It also got me thinking, just how well can you measure things with those free wooden yardsticks you get at hardware stores and home shows?
The conversation started with a question asking about what kind of quality scoring system could be applied to Helicos data. Could something similar to Phred and AB files be used?
A couple of answers were provided. One referred to the recent Helicos article in Nature Biotechnology and pointed out that Helicos has such a method. This answer also addressed the issue that quality values (QVs) need to be tuned for each kind of instrument.
Another answer, from a core lab director with a Helcos instrument, pointed out many more challenges that exist with comparing data from different applications and how software in this area is lacking. He used the metaphor of the yardstick to make the point that researchers need systematic tools and methods to compare data and platforms.
What's in a Yardstick?
I replied to the thread noting that we've been working with data from 454, Illumina GA, SOLiD and Helicos and there are multiple issues that need to be addressed in developing yardsticks to compare data from different instruments for different experiments (or applications).
At one level, there is the instrument and the data that are produced and the question is can have a standard quality measure? In Phred, we need to recall that each instrument needed to be calibrated so that quality values would be useful and equivalent across chemistries and platforms (primers, terminators, bigdye, gel, cap, AB models, MegaBACE ...). Remember phredpar.dat? Because the data were of a common type - an electropherogram - we could more or less use a single tool and define a standard. Even then, other tools (LifeTrace, KB basecaller, and LongTrace) emerged and computed standardized quality values differently. So, I would argue that we think we have a measure, but it is not the standard we think it is.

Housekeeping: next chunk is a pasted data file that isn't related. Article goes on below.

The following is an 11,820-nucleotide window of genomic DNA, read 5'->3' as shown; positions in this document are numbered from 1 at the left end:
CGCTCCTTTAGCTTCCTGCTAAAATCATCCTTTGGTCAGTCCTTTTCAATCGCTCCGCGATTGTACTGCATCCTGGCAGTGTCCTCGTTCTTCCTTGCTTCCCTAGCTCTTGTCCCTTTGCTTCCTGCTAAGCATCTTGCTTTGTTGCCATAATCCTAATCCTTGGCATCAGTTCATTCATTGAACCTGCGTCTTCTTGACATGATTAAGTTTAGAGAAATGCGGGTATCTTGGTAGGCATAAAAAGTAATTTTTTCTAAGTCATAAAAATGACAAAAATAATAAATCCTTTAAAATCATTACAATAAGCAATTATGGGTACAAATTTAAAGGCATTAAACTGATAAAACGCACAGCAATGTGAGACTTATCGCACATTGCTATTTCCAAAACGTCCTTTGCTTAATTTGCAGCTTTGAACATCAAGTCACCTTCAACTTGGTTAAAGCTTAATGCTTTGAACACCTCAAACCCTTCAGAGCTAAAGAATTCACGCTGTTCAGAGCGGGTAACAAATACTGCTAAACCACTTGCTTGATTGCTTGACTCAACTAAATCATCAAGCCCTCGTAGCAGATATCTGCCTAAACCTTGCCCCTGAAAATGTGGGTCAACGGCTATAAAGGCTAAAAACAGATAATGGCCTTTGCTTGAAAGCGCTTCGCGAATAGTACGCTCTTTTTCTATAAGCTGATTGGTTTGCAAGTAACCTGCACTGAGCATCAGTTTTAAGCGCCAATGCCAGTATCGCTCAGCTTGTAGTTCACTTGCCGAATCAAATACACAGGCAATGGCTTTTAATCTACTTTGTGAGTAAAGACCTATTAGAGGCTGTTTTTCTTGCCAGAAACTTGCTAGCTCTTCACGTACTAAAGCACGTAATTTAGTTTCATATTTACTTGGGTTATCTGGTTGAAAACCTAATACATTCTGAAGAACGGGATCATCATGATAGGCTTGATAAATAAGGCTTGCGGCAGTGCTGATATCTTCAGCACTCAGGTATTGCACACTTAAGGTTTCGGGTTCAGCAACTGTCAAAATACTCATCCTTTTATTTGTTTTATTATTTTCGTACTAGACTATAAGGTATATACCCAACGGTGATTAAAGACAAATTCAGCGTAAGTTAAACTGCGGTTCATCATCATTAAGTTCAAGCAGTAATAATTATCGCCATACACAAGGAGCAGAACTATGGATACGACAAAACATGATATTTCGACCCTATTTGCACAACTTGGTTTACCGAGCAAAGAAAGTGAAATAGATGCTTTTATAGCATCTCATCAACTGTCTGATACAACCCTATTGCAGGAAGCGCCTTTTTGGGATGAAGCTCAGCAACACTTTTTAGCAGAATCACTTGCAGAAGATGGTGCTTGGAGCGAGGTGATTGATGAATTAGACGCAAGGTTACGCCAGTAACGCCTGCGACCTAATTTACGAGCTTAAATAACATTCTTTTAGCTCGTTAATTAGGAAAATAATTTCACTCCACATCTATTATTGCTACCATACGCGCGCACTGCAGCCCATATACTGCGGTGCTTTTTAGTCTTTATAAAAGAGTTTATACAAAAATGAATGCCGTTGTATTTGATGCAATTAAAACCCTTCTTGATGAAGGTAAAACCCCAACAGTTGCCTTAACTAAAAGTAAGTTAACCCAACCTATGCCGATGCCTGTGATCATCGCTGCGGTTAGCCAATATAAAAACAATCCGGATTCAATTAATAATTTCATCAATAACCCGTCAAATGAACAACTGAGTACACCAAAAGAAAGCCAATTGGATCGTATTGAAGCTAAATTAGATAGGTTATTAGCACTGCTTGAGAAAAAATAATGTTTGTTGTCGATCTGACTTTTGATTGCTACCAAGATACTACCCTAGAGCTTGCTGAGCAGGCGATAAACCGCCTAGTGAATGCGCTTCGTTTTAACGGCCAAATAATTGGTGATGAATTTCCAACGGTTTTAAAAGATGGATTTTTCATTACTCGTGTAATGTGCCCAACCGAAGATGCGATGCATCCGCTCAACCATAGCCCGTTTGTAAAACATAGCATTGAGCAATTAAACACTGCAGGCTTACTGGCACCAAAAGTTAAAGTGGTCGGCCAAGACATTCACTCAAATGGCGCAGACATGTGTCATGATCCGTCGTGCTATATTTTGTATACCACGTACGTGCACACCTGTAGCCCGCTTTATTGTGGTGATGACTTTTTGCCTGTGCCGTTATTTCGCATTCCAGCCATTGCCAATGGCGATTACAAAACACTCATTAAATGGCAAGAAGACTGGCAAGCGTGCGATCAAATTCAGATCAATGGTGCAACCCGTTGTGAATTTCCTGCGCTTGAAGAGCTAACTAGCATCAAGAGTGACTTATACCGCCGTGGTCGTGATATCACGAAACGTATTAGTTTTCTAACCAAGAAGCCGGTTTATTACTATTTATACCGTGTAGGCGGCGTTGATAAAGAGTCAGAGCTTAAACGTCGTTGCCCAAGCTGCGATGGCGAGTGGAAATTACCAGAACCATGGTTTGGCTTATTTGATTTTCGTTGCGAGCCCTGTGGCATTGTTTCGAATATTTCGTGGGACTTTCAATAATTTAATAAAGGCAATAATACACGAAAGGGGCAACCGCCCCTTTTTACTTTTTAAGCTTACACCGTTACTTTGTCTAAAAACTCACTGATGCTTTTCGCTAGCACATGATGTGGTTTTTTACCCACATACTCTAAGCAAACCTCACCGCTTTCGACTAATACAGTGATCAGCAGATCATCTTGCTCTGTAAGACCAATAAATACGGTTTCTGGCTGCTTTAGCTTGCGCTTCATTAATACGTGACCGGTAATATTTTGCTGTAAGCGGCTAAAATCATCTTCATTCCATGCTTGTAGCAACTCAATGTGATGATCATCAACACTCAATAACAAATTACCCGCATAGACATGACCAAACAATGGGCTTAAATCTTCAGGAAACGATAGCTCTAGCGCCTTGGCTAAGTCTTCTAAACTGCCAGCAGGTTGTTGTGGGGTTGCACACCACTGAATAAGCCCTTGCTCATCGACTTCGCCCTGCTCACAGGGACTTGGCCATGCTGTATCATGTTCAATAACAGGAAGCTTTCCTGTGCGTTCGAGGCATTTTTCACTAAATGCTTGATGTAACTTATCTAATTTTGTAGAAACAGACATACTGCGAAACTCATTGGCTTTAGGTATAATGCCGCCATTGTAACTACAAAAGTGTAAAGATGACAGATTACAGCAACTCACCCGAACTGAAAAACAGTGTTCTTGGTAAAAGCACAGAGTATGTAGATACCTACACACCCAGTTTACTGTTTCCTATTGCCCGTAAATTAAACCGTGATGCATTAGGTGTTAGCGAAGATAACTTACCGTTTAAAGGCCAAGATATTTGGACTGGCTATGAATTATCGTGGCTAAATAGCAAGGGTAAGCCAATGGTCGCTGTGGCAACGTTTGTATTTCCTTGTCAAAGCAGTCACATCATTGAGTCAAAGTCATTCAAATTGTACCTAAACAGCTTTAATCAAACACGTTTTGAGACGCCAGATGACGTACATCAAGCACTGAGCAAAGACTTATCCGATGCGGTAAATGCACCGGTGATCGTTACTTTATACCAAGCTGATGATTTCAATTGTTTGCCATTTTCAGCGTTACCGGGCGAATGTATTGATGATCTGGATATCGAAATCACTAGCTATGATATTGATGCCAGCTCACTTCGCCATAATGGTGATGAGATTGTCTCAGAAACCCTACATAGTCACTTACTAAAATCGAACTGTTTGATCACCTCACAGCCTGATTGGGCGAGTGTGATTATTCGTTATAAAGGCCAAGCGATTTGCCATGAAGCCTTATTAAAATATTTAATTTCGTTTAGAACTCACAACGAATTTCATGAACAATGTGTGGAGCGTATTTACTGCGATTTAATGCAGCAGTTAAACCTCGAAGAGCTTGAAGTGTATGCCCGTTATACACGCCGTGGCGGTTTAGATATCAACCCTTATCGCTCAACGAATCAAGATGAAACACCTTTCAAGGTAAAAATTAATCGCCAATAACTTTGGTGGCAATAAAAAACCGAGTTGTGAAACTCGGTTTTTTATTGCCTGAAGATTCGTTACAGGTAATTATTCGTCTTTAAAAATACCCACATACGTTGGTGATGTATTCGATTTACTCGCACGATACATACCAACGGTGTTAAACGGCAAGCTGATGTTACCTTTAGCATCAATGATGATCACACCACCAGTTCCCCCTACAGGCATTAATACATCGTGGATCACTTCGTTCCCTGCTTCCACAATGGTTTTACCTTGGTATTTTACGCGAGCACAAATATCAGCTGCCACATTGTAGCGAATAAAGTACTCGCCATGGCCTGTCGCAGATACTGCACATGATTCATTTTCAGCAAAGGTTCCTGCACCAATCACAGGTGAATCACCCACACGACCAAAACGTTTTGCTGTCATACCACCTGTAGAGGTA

By analogy, each NGS instrument uses a very different method to generate sequences, so each platform will have a unique error profile. The good news is that quality values, as transformed error probabilities, make it possible to compare output from different instruments in terms of confidence. The bad news is that if you do not know how the error probability is computed, or you do not have enough data (control, test) to calibrate the system, error probabilities are not useful. Add to that, the fact that the platforms are undergoing rapid change as they improve chemistry, change hardware and software to increase throughput and accuracy. So, for the time being we might have yardsticks, but they have variable lengths.
The next levels deal with experiments. As noted ChiP-Seq, RNA-Seq, Me-Seq, Re-Seq, and your favorite-Seq all measure different things and we are just learning about how errors and other artifacts interfere with how well the data produced actually measure what the experiment intended to measure. Experiment level methods need to be developed so that ChiP-Seq from one platform can be compared to ChiP-Seq from another platform and so on. However, the situation is not dire because in the end, DNA sequences are the final output and for many purposes the data produced are much better now then they have been in the past. As we push sensitivity, the issues already discussed become very relevant.
As a last point, the goal many researchers will have is to layer data from on experiment on another experiment, correlate ChIP-Seq with RNA-Seq for example and to do that you not only need to have quality measures for data, sample, experiment, you also need ways to integrate all of this experimental information with already published data. There is a significant software challenge ahead and, as pointed out, cobbling solutions together is not a long term feasible answer. The datasets are getting to big and complex and at the same time the archives are busting with data generated by others.So what does this have to do with yardsticks?
Back to yardsticks. Those cheap wooden yardstick expand and contract with temperature and humidity, so at different times a yardstick's measurements will change. This change is the uncertainty of the measurement (see additional reading below), which defines the precision of our measuring device. If I want a quick estimate of how tall my dog stands, I would happily use the wooden yardstick. However, if I want to measure something to within a 32nd of an inch or millimeter, I would use a different tool. The same rules apply to DNA sequencing, for many purposes the reads are good enough and data redundancy overcomes errors, but as we push sensitivity and want to measure changes in fewer molecules, discussions about how to compute QVs and annotate data, so that we know which measuring device was used, become very important.
Finally, I often see in the literature, company brochures, and hear in conversation that refer to QVs as Phred scores. Remember: Only Phred makes Phred QVs - everything else is Phred-like, but only if it is a -10log(P) transformation of an error probability.
Color Space, Flow Space, Sequence Space, or Outer Space: Part I. Uncertainty in DNA Sequencing
Color Space, Flow Space, Sequence Space or Outer Space: Part II, Uncertainty in Next Gen Data